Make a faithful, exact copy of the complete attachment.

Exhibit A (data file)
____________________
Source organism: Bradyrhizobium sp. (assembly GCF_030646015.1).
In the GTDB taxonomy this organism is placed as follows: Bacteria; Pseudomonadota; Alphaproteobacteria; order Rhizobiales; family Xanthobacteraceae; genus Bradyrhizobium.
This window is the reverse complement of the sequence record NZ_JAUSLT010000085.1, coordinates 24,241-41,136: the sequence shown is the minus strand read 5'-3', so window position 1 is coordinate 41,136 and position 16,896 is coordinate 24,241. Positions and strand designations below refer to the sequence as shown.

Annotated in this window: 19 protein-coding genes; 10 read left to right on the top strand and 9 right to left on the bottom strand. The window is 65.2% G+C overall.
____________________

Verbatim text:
Source organism: Bradyrhizobium sp. (assembly GCF_030646015.1).
In the GTDB taxonomy this organism is placed as follows: Bacteria; Pseudomonadota; Alphaproteobacteria; order Rhizobiales; family Xanthobacteraceae; genus Bradyrhizobium.
This window is the reverse complement of the sequence record NZ_JAUSLT010000085.1, coordinates 24,241-41,136: the sequence shown is the minus strand read 5'-3', so window position 1 is coordinate 41,136 and position 16,896 is coordinate 24,241. Positions and strand designations below refer to the sequence as shown.

Annotated in this window: 19 protein-coding genes; 10 read left to right on the top strand and 9 right to left on the bottom strand. The window is 65.2% G+C overall.